Have you ever wondered what it’s like to be homeless? Or how about the feeling of sleeping in a box, trying to stay warm on cold winter nights? For many people, this is something that is hard to imagine and something that many would rather not think about.
Last Friday night, a group of Simpson students, lead by Admissions Counselor Tiffany Hummel, participated in the second year of the event known as Reggie’s Sleepout. The event was held at the Drake University Stadium in Des Moines.
“It’s a fundraiser to raise money for youth homelessness,” Hummel said.
The event was named after a man named Reggie Kelsey, who had grown up on foster care throughout his entire life, according to the web site reggiessleepout.org. Three months after he grew out of foster care system, Kelsey died after falling into the Des Moines River.
To prevent another tragedy like that from happening, the Iowa Aftercare Services Network was formed with the assistance of the Iowa Homeless Youth Center. The organization provides services for adults who have gotten too old for foster care.
“Iowa Homeless Youth Center staff work directly with homeless and near homeless teens to help them complete middle or high school, apply for and keep a job, learn how to do things like cook a simple meal, do laundry, and manage money,” event chair Mary Oliver said in a statement on the Reggie’s Sleepout web site. “Seven days a week, IHYC has a van on the streets reaching out to homeless teens offering subsistence food and hygiene packets.”
Reggie’s Sleepout began last year, and when Hummel heard about it, she believed it would be a good opportunity for students.
“I formed the team last year and I thought it would be nice to have Simpson represented,” Hummel said.
To raise money, participants are asked to find people to donate to the cause.
“We set up our own personal site,” Hummel said. “People then ask friends and family for money.”
This year, 27 people attended the event, an improvement from last year when only six people attended. This made the “Simpson Storm Sleepers” the team with the greatest attendance.
To spread the word, Hummel used the Internet to find people who wanted to participate in the event.
“I sent out an email to the entire campus and I created a Facebook event,” Hummel said.
Freshman Colleen Johnson was one of the participants in the event.
“Tiffany invited me over Facebook and provided a link,” Johnson said. “It looked like a good cause to be a part of.”
Professor of Sociology Rachel Bandy and Professor of History Rebecca Livingstone offered credit to students in their classes who attended the event in an attempt to get more students to participate.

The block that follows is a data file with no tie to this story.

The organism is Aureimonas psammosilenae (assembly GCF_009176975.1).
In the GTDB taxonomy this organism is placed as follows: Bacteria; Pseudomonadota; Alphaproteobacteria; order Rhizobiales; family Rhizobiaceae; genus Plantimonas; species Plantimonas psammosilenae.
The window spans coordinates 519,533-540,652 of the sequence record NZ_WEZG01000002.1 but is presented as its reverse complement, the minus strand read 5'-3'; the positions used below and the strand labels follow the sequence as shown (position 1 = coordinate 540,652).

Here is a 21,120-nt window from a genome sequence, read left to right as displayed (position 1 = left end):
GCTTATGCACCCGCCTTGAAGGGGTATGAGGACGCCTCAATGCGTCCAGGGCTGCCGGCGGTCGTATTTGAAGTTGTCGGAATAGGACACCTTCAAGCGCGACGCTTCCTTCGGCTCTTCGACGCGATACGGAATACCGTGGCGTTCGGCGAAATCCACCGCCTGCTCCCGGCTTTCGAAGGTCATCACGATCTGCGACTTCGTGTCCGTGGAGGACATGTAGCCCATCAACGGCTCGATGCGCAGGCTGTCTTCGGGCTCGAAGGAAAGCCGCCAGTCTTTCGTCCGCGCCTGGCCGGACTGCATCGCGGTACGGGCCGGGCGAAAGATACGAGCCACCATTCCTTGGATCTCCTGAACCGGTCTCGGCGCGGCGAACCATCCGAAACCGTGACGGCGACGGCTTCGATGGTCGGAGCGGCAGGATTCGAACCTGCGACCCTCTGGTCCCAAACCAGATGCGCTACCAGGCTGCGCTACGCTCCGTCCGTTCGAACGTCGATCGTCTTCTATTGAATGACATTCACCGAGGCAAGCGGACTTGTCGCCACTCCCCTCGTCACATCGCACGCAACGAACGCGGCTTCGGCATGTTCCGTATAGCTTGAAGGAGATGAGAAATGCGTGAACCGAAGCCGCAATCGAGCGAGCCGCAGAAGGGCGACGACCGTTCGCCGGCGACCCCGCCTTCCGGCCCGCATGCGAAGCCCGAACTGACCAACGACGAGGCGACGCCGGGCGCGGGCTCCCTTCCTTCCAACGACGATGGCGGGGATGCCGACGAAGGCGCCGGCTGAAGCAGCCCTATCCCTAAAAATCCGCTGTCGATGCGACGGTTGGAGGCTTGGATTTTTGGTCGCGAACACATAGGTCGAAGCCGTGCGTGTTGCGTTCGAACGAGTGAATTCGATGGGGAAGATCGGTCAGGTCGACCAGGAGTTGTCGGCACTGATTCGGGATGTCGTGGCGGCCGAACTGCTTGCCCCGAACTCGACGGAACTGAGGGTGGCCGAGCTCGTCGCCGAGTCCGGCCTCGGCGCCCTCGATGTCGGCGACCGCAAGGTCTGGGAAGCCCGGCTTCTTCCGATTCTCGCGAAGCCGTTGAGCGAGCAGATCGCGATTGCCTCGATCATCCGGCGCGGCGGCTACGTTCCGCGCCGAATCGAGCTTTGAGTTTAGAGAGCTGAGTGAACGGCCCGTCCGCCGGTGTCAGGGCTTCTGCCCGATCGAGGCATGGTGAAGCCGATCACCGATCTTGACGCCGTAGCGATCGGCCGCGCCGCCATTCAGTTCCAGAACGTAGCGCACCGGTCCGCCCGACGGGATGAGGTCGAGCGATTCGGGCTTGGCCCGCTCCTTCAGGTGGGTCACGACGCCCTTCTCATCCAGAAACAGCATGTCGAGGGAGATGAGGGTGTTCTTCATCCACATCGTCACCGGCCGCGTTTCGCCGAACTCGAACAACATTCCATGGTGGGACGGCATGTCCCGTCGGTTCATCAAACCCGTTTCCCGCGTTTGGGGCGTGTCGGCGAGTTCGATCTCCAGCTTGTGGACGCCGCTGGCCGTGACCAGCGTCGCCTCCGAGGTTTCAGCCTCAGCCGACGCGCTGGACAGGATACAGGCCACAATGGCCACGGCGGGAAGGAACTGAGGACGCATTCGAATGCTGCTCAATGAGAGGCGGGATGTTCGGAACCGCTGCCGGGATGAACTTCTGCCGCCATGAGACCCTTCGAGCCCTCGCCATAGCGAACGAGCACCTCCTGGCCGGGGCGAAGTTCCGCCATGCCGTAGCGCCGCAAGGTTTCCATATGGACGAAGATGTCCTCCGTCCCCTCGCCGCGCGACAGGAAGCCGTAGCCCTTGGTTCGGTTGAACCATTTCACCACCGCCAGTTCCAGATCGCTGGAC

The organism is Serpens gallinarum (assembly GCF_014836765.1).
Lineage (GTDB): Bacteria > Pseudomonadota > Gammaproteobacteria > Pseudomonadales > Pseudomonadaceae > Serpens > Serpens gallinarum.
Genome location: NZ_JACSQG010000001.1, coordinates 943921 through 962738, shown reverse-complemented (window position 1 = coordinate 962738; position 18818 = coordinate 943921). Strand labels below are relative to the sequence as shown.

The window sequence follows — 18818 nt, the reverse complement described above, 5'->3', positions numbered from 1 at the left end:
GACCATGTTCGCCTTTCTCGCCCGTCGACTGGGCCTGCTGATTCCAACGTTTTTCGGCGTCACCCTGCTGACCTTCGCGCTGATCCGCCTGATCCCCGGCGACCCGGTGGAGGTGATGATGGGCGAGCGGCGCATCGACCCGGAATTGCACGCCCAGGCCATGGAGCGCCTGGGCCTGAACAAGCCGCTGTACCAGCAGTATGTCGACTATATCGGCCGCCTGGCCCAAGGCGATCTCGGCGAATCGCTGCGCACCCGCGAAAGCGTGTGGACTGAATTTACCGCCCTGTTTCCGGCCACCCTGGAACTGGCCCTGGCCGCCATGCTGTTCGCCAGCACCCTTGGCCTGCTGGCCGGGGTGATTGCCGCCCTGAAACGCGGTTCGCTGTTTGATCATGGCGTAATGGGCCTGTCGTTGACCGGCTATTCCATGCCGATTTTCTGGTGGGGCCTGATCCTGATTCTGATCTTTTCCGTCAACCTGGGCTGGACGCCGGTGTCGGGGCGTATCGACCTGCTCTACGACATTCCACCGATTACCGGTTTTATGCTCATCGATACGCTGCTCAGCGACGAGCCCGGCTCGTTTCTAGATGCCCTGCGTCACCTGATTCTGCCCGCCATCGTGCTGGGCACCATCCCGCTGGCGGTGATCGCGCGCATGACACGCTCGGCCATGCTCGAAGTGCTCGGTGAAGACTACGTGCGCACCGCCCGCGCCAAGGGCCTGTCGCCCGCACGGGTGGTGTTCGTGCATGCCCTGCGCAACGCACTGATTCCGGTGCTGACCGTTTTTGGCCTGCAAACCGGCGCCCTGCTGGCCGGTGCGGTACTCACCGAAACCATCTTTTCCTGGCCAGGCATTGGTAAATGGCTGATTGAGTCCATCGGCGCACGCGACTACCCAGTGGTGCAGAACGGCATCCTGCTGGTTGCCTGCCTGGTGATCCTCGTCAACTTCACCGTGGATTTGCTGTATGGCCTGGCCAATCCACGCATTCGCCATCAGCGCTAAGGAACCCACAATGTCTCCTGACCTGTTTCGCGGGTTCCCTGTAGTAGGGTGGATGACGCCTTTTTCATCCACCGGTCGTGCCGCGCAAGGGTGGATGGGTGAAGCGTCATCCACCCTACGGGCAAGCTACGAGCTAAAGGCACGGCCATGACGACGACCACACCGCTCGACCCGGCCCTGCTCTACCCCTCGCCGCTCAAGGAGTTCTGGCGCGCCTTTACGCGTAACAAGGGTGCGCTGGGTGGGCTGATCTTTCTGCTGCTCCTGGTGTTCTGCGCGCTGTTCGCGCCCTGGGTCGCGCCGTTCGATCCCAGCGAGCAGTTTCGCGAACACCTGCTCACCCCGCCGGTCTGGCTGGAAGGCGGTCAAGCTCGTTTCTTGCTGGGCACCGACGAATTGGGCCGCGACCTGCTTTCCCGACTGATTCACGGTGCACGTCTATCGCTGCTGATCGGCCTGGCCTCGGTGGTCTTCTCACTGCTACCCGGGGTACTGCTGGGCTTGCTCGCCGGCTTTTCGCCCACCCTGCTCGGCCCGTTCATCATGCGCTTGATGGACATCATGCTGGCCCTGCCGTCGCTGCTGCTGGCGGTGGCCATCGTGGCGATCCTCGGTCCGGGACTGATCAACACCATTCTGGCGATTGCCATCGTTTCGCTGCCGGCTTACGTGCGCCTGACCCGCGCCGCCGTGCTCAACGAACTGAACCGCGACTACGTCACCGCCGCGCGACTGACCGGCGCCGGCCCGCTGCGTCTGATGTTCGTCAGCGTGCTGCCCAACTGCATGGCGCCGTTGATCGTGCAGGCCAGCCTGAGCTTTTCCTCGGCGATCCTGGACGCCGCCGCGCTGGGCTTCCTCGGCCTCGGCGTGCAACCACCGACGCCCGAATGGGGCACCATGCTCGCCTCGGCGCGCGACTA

Simpson’s Physical Plant staff provided boxes for students and staff to sleep in. Among the other events at Reggie’s Sleepout was a box-decorating contest in which all 800 participants could compete in.
According to the web site, other contests included the top individual fundraiser and the top team fundraiser. The prize for the winners was a 42″ flat panel television.
For those who didn’t want to sleep in a box, pup tents and sleeping bags were also options for participants.
According to the Web site, over 1,000 were involved with the event. As of Tuesday, a counter on the Web site listed the total donations from this year at $80,729.
The participants of Reggie’s Sleepout were excited to be a part of it.
“There’s supposed to be a lot of fun and games,” Johnson said. “And I’m looking forward to sleeping in a box.”
Hummel believes the cause Reggie’s Sleepout supports is a very important one.
“It’s an opportunity for me, in just one night, to support causes I’m really passionate about – poverty and domestic violence–which are two common reasons why people become homeless,” Hummel said. “There are too many misconceptions made about the homeless and we must remember they are also human beings who should not have prejudgments made without knowing their history.”
Hummel believes that support of these causes can help in changing our society.
“I believe that if our country can help combat the national crisis of homeless youth and families, it can also help decrease high school dropout rates, teen pregnancy, substance abuse, gang violence and more,” Hummel said. “We can’t sit around and wait for our government to make a difference, we also have to be active participants in change. After all, these are our neighbors.”